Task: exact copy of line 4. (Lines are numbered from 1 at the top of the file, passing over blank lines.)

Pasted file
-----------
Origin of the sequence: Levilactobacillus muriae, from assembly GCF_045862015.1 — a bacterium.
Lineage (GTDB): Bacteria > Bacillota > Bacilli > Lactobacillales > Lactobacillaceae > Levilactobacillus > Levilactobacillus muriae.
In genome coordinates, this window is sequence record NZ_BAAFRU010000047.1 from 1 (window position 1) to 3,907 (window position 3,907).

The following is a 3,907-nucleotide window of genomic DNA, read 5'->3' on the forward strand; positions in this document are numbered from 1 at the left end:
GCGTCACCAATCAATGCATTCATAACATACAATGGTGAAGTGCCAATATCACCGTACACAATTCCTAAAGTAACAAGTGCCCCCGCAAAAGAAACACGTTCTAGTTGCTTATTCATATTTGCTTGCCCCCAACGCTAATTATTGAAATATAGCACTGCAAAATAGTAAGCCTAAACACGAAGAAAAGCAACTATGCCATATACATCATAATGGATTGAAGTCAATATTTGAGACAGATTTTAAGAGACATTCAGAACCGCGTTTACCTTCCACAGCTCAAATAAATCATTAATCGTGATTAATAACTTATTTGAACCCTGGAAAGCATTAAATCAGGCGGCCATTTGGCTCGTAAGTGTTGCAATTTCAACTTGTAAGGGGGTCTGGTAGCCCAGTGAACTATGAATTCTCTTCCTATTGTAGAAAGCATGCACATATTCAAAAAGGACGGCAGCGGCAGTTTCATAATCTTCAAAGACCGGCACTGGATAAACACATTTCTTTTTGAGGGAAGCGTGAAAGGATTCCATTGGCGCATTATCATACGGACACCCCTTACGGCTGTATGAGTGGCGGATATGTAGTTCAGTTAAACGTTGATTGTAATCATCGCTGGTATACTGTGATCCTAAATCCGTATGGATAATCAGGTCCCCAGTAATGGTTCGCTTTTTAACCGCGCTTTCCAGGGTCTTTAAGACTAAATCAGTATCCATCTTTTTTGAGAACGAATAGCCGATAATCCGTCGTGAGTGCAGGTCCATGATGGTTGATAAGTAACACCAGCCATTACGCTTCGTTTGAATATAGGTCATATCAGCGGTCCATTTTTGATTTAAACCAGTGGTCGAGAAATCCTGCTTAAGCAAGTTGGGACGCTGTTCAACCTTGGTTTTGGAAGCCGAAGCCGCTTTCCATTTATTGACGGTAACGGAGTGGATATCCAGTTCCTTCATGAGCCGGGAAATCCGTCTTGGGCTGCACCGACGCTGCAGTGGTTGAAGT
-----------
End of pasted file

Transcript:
The following is a 3,907-nucleotide window of genomic DNA, read 5'->3' on the forward strand; positions in this document are numbered from 1 at the left end: